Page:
By Jason Keidel
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Stars are inherently and vehemently vain. Much of their motor is fueled by the conviction that they are better than everyone else.
Kobe Bryant, every bit the basketball player that Derek Jeter is a baseball player, said that he would never lounge around a locker room only to average 18 points per game. Likewise, will Jeter be happy as a .260 hitter?
I’ve put premature postmortems on Jeter and been burned. (And thousands of you have gleefully reminded me.) But only the most jaded Jeter fans could ignore the obvious. Derek Jeter is older, slower, and injured. And there will be a day when he can’t play anymore. Will it be this year or next?
The only reason you’d find the question absurd is because it’s Derek Jeter, exacerbated by the walking triage the Yankees have become. Reading the current Yankee lineup is like a roll call of red-shirts in a Star Trek episode, the ones who will turn into salt cubes before we learn their names.
But even Jeter knows that all stars and All-Stars die. It’s only a matter of time, which is no longer Jeter’s friend.
There comes a point in your profound, prepubescent bond with an athlete that stretches well into adulthood, where you can’t see through the haze of idolatry. We’ve all experienced it. Jeter is as much of your life as high school, college, and your first kiss. So no matter who suggests Jeter’s finish line is around the corner, you will cringe and curse the one who suggests it. I’m used to it.
Jeter has pulled off the impossible exacta of evoking hero worship without sharing himself with the very people who worship him. If observed objectively, there is absolutely no intimacy between Jeter and his fans.
The relationship is entirely corporate to him, his polished persona never smeared in years of using New York City as his personal wonderland. He is, off the diamond, the most boring star every to flash across Broadway’s sky. For all of A-Rod’s foibles, there is a vulnerability to him that at least reminds you he’s human.
Myriad New York icons have bared very public scars. Roger Maris lost his hair, Billy Martin lost his mind, and Mantle lost his battle with the bottle.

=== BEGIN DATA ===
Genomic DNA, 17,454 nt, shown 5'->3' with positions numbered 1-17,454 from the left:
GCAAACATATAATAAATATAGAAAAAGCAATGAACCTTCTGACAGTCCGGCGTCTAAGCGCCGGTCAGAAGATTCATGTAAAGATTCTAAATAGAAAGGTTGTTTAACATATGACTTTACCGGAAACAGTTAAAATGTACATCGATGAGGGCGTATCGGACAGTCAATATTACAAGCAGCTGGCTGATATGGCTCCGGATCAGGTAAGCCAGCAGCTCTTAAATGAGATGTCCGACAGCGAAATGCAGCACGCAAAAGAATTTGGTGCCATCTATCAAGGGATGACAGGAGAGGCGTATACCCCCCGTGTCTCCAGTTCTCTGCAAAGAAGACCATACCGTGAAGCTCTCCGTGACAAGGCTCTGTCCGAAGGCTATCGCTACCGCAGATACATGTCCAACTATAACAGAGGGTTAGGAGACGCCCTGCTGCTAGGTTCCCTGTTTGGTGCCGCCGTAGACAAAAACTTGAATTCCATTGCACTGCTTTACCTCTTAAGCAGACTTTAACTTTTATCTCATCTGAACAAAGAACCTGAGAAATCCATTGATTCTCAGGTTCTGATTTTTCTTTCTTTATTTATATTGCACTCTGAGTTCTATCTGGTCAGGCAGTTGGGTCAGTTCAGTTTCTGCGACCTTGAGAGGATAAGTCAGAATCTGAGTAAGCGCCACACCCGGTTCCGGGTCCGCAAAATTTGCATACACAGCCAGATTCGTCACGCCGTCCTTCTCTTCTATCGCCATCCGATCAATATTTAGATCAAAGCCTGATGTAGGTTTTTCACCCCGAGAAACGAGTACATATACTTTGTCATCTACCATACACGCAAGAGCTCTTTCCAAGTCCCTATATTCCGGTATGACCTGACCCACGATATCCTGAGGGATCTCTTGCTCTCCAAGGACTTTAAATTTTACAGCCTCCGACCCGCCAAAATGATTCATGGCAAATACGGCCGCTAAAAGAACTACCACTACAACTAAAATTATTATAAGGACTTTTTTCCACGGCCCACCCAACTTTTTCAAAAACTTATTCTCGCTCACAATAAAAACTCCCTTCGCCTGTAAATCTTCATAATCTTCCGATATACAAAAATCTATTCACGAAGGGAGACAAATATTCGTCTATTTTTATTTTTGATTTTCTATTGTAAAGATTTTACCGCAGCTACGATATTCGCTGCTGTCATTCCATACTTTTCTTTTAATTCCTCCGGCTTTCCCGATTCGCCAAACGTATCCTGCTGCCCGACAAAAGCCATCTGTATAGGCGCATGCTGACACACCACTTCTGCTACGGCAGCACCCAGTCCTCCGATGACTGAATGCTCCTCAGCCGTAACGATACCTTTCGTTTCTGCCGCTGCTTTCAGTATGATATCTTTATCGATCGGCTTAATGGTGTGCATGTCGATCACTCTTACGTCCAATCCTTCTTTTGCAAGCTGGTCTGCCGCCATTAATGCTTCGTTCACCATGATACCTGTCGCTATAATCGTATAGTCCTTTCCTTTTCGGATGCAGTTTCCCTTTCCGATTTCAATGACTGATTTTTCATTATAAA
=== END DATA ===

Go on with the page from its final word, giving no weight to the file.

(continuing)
Father Time is finally throwing Jeter some serious chin music, snapping his ankle in October, and then taunting him back to practice before chipping it again. But Jeter is the Bernard Hopkins of baseball, swinging until he’s literally carted off. The Yankees surely hope he makes that decision before they have to.
“Jeter’s not a quitter!” you bark.
Retiring after 17 resplendent seasons isn’t quitting. It’s logical. Find one shortstop in the modern era who produced at 39. Cal Ripken switched to third base at 35. Ernie Banks switched positions at 30. Even Ozzie Smith, better in the field than all three combined, was a part-time player at 39. Jeter will be 39 the next time he swings at a live pitch.
Before you mention Mariano Rivera, remember that his circumstance is entirely different. ACL surgeries are almost routine, and Rivera pitches one inning a few times a week, as opposed to the endless grind of shortstop, where lunging, lateral movement – the very kind that crunched Jeter’s ankle – is also routine.
Of course, the question is academic, as Jeter will play sometime this year. But perhaps how he plays determines what he does next year. Does he want to be nudged north, toward the outfield? What happens the next time he tries his stabbing pirouette and can’t find first base?
The question is only offensive because you love Derek Jeter. If you’re under 30, he is all you’ve known, the dynastic emblem of your youth. But just as kids once wondered who would replace Ruth found Gehrig, and then DiMaggio, and then Mantle. I was reared on Reggie Jackson and then Don Mattingly. And then we were blessed with the Joe Torre juggernaut – a buffet of baseball character and characters who nursed a new generation of fans.
Someone will replace Derek Jeter, and do with with equal aplomb, even if it seems and sounds blasphemous to say today.
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